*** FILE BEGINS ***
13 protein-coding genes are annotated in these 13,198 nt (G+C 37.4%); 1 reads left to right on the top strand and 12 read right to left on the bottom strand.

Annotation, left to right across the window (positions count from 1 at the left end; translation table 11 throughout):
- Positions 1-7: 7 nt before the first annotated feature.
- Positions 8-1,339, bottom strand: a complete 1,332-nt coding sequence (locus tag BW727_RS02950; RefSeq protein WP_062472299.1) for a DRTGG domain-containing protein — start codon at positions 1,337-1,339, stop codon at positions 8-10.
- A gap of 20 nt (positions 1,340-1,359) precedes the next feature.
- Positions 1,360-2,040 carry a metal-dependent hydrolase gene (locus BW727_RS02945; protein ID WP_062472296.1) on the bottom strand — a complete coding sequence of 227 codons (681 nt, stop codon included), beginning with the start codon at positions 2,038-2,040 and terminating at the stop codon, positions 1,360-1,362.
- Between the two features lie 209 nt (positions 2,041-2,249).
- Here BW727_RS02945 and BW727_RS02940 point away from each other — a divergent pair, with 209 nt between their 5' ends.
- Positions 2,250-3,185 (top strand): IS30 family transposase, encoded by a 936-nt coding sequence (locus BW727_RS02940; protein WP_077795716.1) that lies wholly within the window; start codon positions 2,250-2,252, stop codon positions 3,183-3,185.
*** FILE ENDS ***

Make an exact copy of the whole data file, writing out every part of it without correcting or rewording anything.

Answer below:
13 protein-coding genes are annotated in these 13,198 nt (G+C 37.4%); 1 reads left to right on the top strand and 12 read right to left on the bottom strand.

Annotation, left to right across the window (positions count from 1 at the left end; translation table 11 throughout):
- Positions 1-7: 7 nt before the first annotated feature.
- Positions 8-1,339, bottom strand: a complete 1,332-nt coding sequence (locus tag BW727_RS02950; RefSeq protein WP_062472299.1) for a DRTGG domain-containing protein — start codon at positions 1,337-1,339, stop codon at positions 8-10.
- A gap of 20 nt (positions 1,340-1,359) precedes the next feature.
- Positions 1,360-2,040 carry a metal-dependent hydrolase gene (locus BW727_RS02945; protein ID WP_062472296.1) on the bottom strand — a complete coding sequence of 227 codons (681 nt, stop codon included), beginning with the start codon at positions 2,038-2,040 and terminating at the stop codon, positions 1,360-1,362.
- Between the two features lie 209 nt (positions 2,041-2,249).
- Here BW727_RS02945 and BW727_RS02940 point away from each other — a divergent pair, with 209 nt between their 5' ends.
- Positions 2,250-3,185 (top strand): IS30 family transposase, encoded by a 936-nt coding sequence (locus BW727_RS02940; protein WP_077795716.1) that lies wholly within the window; start codon positions 2,250-2,252, stop codon positions 3,183-3,185.